Luckily renting is quite secure in Germany so as long as you've got a reliable landlord renting is a good option too. Funny, people from NL often buy homes just across the border with Germany because homes are much cheaper there, but of course we're talking about big family homes in the countryside, not small homes in urban areas. I guess it's the same as in Ireland, there are affordable homes but not in places you want to live :)

We  (I have a partner but we're in a bit of an unvonventional relationship, and we have separate finances) were very lucky to be able to buy through a rejuvenation project from our housing autjority, so we were able  to buy our house at a discount provided we maintain it and sell it back to them if we ever leave. We bought for 80k. We'd never thought we would be homeowners but it happened and it's been good for us.

TyGuy

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Re: Saving to $10K
« Reply #1412 on: February 05, 2020, 10:21:23 AM »
Hi, my first post here! Opened our vanguard accounts this week so I'm keen to get to our first 10k invested. I'm not counting pension savings and cash for this.

So as of 1/2/2020 3000 in vanguard, mainly from moving some cash savings.

Welcome to the thread, opening your first investment account is a big step in the right direction, happy saving!!

TyGuy

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Re: Saving to $10K
« Reply #1413 on: February 05, 2020, 10:27:24 AM »
Student Loans:

01/12/19: $43,762.76
02/01/19: $42,561.06 (-$1,201.70)
03/04/19: $41,418.69 (-$1,139.41)
07/05/19: $37,901.63 (-$3,517.06)
08/10/19: $36,673.79 (-$1,227.84)
09/01/19: $35,289.89 (-$1,383.90)
10/02/19: $33,624.85 (-$1,665.04)
11/04/19: $31,707.48 (-$1,917.37)
12/08/19: $30,043.85 (-$1,663.63)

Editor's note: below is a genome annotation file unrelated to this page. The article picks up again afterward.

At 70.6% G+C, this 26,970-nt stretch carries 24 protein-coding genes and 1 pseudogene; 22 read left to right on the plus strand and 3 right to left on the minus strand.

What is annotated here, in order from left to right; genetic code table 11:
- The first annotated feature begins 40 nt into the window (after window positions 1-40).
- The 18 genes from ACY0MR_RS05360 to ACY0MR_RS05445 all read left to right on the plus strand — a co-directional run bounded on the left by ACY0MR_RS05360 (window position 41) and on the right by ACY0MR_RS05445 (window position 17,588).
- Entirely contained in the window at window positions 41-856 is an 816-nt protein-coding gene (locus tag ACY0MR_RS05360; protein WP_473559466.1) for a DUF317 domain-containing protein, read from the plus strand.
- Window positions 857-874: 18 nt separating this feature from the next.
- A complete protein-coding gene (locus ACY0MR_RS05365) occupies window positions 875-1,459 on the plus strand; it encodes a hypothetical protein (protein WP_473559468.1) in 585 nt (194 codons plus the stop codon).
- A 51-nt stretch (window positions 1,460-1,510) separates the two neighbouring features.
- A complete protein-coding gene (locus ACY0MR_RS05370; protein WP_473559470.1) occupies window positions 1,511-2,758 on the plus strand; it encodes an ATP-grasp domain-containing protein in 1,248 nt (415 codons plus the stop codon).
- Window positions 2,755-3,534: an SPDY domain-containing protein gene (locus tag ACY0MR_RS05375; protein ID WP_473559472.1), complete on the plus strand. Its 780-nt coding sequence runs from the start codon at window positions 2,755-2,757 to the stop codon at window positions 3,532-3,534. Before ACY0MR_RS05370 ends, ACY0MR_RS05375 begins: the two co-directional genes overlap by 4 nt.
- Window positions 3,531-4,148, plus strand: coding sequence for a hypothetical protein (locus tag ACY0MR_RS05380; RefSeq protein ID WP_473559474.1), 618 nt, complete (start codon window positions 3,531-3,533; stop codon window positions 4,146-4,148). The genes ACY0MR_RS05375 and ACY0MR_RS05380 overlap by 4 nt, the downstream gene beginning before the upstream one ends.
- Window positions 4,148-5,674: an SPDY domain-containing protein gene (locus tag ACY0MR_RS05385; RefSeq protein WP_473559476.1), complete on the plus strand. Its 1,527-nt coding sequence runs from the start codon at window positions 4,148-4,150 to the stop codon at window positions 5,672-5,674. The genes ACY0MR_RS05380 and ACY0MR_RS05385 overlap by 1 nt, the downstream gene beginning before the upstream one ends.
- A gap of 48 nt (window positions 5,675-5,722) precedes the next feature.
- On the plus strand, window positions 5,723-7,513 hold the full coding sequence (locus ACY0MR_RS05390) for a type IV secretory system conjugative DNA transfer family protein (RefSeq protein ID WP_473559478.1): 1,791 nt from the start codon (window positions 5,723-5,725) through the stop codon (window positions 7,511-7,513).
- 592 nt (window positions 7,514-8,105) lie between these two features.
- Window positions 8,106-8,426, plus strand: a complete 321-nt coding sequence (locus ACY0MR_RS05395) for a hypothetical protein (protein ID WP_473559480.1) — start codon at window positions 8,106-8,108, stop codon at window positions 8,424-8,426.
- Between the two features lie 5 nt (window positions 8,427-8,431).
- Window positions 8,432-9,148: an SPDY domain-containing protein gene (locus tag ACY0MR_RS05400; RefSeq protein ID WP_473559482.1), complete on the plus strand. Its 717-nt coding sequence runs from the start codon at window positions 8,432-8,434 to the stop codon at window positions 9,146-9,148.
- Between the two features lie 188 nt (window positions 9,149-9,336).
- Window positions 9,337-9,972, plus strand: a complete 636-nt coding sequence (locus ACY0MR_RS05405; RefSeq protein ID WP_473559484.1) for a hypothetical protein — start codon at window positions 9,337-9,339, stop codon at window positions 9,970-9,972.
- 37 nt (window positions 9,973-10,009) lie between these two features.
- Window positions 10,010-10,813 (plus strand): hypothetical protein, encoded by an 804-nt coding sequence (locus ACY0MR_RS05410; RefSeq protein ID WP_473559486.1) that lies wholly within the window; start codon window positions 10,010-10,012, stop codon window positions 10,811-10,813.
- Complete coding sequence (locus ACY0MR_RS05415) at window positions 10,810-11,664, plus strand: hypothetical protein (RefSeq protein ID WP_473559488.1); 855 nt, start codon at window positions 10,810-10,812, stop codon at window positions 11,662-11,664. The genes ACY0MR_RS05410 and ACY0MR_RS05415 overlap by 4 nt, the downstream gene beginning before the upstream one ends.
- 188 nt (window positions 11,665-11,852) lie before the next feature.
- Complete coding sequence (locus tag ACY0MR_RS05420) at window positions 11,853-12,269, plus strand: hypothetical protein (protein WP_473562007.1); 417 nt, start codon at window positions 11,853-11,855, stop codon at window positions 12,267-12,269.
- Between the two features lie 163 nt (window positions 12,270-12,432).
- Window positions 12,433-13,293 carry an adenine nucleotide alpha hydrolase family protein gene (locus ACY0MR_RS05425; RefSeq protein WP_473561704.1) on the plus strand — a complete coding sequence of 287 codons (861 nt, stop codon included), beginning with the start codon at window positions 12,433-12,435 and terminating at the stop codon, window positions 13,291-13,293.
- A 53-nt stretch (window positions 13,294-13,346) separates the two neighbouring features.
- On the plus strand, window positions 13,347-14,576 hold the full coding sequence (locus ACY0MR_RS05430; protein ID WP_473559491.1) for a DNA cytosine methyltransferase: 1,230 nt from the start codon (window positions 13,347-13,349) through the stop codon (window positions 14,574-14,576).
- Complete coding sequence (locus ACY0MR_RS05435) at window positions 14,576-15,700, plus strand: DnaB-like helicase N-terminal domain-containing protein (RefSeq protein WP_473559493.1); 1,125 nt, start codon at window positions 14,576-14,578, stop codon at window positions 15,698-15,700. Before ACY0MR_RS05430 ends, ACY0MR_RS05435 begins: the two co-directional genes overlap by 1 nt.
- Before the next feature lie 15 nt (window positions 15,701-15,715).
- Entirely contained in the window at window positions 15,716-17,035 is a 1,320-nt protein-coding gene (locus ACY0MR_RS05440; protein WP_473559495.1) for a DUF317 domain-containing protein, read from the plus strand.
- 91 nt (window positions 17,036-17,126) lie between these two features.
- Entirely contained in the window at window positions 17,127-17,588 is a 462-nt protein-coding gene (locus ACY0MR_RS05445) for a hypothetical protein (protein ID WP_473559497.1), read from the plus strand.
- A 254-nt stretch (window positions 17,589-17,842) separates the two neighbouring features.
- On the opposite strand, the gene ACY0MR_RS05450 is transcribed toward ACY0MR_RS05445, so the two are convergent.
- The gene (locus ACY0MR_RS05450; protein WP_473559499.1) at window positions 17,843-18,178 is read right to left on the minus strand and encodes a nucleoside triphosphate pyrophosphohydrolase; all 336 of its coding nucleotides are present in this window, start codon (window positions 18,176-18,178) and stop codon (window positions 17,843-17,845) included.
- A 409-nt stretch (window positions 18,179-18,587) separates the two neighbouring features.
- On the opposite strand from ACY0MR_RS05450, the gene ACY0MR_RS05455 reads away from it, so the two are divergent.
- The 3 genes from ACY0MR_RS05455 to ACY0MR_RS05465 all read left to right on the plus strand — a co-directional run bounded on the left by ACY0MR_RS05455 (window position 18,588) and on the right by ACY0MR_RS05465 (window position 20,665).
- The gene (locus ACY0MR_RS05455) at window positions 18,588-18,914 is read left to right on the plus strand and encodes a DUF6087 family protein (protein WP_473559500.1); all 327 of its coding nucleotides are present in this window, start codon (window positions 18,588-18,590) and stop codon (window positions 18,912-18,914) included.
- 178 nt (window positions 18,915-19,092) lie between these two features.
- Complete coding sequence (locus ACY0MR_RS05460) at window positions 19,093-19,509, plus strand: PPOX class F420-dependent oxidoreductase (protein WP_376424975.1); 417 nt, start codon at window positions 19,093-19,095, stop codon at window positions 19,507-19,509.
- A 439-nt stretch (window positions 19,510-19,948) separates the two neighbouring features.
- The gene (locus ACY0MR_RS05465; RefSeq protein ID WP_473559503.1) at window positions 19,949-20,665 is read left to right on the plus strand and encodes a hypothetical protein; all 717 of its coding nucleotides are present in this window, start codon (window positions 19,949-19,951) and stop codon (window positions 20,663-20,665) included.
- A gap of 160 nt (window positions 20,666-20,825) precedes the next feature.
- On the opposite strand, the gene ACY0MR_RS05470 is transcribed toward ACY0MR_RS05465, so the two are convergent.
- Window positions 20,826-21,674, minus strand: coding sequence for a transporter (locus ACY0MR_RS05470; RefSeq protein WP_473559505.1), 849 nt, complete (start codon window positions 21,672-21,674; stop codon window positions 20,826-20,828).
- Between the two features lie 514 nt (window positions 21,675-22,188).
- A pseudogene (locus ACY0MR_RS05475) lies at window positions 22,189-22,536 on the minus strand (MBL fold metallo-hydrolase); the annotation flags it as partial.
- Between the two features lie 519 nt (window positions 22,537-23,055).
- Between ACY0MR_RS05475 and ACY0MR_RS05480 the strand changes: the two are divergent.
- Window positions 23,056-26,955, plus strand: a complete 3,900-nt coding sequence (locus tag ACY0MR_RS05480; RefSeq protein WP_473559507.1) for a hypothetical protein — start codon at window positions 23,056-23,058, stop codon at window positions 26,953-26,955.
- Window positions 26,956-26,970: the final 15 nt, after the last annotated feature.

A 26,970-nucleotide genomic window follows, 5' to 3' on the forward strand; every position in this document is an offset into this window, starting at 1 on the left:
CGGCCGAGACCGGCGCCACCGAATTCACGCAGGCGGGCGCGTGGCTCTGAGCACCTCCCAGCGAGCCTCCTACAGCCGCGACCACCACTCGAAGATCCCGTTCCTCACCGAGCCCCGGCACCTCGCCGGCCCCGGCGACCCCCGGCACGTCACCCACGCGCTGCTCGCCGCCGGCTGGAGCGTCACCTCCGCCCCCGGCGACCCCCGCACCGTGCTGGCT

01/03/20: $28,335.39 (-$1,708.46)
02/05/20: $26,652.37 (-$1,683.02)


Net Worth per Personal Capital:

03/04/19: -$30,065
07/05/19: -$21,711 ($8,294)
08/10/19: -$18,173 ($3,538)
09/01/19: -$12,615 ($5,558)
10/02/19: -$10,089 ($2,526)
11/04/19: -$6,559 ($3,530)
12/08/19: -$1,673 ($4,886)
12/22/19: $237 ($1,910) (First day of having a positive net worth)
01/03/20: $1,447 ($1,210)
02/02/20: $5,209 ($3,762)

Another successful month, my net worth is quickly approaching 10K! I am amazed at how fast my net worth has grown the past year!
« Last Edit: February 10, 2020, 09:48:12 AM by TyGuy »

Trifele

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Re: Saving to $10K
« Reply #1414 on: February 06, 2020, 02:40:30 AM »
Great month @TyGuy !  Remind me what the first numbers are?  Student loans?

TyGuy

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Re: Saving to $10K
« Reply #1415 on: February 10, 2020, 09:49:33 AM »
@Trifele yes, the first set of numbers are my student loan debt, thanks for noticing (I edited the above post)!

jdhansen

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Re: Saving to $10K
« Reply #1416 on: February 14, 2020, 12:17:13 AM »
Progress continues, we hope to be at zero or maybe in the positive when March arrives.  Just depends on when that tax refund hits.  If it takes a little while longer, we should still be starting our positive climb by April, which is still 2 months sooner than we thought we would do it.  Fingers crossed nothing messes up the plan.

11/15/2019   $ -5671.56
12/18/2019   $ -4174.34
01/18/2020   $ -4162.83
02/13/2020   $ -2575.99

mactastic

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Re: Saving to $10K
« Reply #1417 on: February 25, 2020, 11:41:34 AM »
Sept 2019:
Starting Debt: $60,811.05   
Starting savings:  $46,123.39   
Where it stands: (-14,687.66)
Targeted student loan balance: $5463

January 2020:
Total debt: $54,424.86
Total savings: $51,759.52
Where it stands: (-2,665.24)
Targeted student loan balance: $4050


February 2020:
Total debt: $51,755.95
Total savings: $55,711.19
Where it stands: +$3,955.24
Targeted student loan balance: $3,208

WOO HOO! Across the zero line into the positives! We didn't actually payoff 2700 dollars of debt last month, but when I went to check the balances and interest rates, they were lower than expected, so I adjusted my spreadsheet to reflect more accurate numbers. I won't actually do it, but it's comforting to know that if we absolutely had to, we could pay off the entirety of our debt and still have (a little) something.

Sending good vibes to all y'all!